Jim Webb: "We are a country founded not by conquest but by the guarantee of freedom"

Sunday, November 30, 2014

I saw this posted on Jim Webb's Twitter and Facebook accounts this morning, and thought it was an interesting post-Thanksgiving topic for conversation. Here are a few of the comments on Webb's Facebook page to kick things off.Top comment: "'conquest'.....the Algonquin + Lakota have not been in that round-table workshop, i guess."
Second-highest-rated comment: "Jim, want to demonstrate some leadership in your pre-campaign, get into the march to Jefferson City. Otherwise, do something to demonstrate that black lives are just as important as white lives. Right now equal protection for young black males under the law is deficient."
Third-highest-rated comment: "Our constitution is a deeply flawed document. For God's sake it defined black people as 3/5 of a person. It was written totally to preserve the power and influence if the southern slave states - a power that continues today- the power if the minority radical south."
More: "Eh. Maybe not founded on conquest but certainly built on conquest." "Not by conquest? Open a history book for God's sake!" "Sir, you will have to do better than empty, false rhetoric if you want my vote. Let's not try to rewrite history, let us move forward 'eyes wide open.'"
My view is that our nation has made tremendous progress since 1776, but at the time of its founding, it was far from guaranteeing freedom or not being founded/expanded, at least in part, by conquest. With regard to "guaranteeing freedom," as one of my progressive friends put it, "Equal protection under the law wasn't in the original bill of rights." I'd just add a historical fact, that at the founding of the United States, most people were not guaranteed full freedoms, including: African Americans, Native Americans, female Americans, non-land-owning white Americans, etc, etc. To the contrary, African Americans were enslaved through the Civil War, after which the "Jim Crow" system of segregation kicked in for another 100 years. Women weren't given the right to vote until 1920, nearly 140 years after the U.S. constitution was written. The point is, it took progressive change for this country to evolve into the much, much more free and fair country (but far from perfect, as the events of Ferguson yet again demonstrate) it is today.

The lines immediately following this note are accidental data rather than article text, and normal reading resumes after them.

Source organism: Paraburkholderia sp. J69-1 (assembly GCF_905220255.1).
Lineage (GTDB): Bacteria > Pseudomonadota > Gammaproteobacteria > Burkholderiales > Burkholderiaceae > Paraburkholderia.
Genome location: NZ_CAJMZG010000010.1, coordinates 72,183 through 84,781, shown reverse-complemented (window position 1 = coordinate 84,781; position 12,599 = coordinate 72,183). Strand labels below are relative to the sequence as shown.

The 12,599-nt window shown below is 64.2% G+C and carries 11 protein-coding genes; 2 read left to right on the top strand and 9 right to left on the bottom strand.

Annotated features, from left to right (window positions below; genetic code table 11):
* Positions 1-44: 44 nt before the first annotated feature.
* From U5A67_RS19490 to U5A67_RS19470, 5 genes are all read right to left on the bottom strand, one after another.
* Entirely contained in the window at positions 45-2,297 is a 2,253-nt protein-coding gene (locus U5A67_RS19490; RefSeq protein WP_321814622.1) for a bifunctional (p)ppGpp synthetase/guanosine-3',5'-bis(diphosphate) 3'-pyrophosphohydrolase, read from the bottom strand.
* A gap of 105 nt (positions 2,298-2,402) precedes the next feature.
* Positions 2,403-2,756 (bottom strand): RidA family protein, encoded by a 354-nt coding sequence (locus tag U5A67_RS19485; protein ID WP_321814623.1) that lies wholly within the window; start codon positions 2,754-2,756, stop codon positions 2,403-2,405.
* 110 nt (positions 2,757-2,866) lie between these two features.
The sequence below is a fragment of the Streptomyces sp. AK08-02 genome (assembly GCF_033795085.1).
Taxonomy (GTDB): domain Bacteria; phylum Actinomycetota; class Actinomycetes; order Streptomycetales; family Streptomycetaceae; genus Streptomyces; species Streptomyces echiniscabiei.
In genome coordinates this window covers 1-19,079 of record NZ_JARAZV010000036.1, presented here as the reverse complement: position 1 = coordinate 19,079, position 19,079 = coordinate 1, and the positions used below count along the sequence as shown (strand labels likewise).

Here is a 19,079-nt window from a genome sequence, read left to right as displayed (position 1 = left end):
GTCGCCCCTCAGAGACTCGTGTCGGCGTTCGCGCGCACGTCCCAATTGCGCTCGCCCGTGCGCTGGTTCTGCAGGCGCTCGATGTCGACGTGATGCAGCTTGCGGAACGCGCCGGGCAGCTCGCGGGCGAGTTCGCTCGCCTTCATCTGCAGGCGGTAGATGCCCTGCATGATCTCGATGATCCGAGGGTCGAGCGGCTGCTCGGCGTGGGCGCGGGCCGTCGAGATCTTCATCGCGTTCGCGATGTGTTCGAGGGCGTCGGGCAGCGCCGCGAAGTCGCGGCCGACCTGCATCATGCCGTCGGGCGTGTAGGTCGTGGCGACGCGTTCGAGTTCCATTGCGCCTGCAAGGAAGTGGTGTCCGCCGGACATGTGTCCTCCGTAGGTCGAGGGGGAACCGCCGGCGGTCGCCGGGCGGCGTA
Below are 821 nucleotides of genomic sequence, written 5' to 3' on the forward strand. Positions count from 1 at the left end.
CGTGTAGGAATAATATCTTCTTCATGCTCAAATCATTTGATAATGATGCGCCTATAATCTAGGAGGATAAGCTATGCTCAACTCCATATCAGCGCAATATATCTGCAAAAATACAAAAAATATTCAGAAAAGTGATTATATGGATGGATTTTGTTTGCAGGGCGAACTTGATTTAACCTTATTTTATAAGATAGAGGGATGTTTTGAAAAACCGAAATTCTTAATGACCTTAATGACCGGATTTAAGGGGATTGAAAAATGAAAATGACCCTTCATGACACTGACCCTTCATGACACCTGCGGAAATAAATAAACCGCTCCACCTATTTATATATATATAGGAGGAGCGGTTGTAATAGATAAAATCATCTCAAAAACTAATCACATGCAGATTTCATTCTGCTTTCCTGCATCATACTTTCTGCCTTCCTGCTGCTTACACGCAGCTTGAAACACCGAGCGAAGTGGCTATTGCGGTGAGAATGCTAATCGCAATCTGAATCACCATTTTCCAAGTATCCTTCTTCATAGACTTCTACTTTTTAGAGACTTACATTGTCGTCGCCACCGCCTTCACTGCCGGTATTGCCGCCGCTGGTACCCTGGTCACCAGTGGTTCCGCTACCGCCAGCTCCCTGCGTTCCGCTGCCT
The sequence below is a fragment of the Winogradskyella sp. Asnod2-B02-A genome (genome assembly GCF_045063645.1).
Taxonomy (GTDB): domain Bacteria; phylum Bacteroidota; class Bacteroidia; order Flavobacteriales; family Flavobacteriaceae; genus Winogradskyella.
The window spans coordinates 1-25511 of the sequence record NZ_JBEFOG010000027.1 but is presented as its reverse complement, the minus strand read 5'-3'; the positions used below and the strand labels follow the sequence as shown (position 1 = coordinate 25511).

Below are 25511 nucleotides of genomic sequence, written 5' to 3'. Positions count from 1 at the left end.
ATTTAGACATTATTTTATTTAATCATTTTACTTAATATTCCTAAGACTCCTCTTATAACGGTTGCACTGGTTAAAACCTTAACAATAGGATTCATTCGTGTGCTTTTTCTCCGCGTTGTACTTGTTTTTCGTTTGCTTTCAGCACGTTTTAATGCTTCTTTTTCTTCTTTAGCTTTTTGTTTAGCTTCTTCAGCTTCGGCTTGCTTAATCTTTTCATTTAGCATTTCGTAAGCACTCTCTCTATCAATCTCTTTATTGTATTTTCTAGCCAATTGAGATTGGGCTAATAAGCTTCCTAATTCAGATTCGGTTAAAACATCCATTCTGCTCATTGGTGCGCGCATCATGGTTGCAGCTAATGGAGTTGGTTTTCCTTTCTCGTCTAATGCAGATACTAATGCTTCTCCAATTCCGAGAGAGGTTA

lowkell :: Jim Webb: "We are a country founded not by conquest but by the guarantee of freedom"
As for Jim Webb's assertion that our country was "founded not by conquest," I guess I'm just amazed that anyone who's studied history could say such a thing. Let's try to give Webb as much benefit of the doubt as possible, and assume he was strictly focused on when the U.S. was "founded," not what came afterwards. Even so, a 5-second Google search is all it takes to find stuff like this:
In the early years of the British colonization of North America, military action in the colonies that would later become the United States were the result of conflicts with Native Americans, such as in the Anglo-Powhatan Wars between 1610 and 1646, the Pequot War of 1637, King Philip's War in 1675, the Susquehannock war in 1675-77,[7] and the Yamasee War in 1715. Father Rale's War (1722-1725) happened in Maine and Nova Scotia. There also occurred slave uprisings such as the Stono Rebellion in 1739. Finally, there was Father Le Loutre's War, which also involved Acadians, in the lead up to the French and Indian War.
The point is, when the Europeans came to America, it was not a barren land, but one filled with people already living here.  So how did that land end up moving from Native Americans to European settlers? Hint: it wasn't through sweetness, sunshine, puppy dogs, unicorns and rainbows.As for U.S. history after its founding in 1776, let's think about how huge swaths of territory came to be part of our country. Let's start with Texas, California, New Mexico, Arizona, Nevada, Utah, and parts of Wyoming and Colorado, all of which came into the U.S. through conquest during the Mexican-American War of 1846-1848. Florida? We got that mostly through wars against the Native Americans living in that area. Ohio? Try the Northwest Indian War. Guam and Puerto Rico? Try the Spanish-American War of 1898. The Pacific Northwest? Try a series of wars, such as the Yakima War, the Rogue River Wars (southern Oregon), the Puget Sound War, etc. These were most certainly wars of conquest, specifically against Native American peoples which had lived there for hundreds of years. The Dakotas? Numerous military actions, including the Dakota War of 1862.
On and on it goes, but you get the picture. Which is why it's strange to hear Jim Webb, a man who has studied history, assert so definitively that "We are a country founded not by conquest." Yeah, tell that to the Native Americans, Mexicans, etc.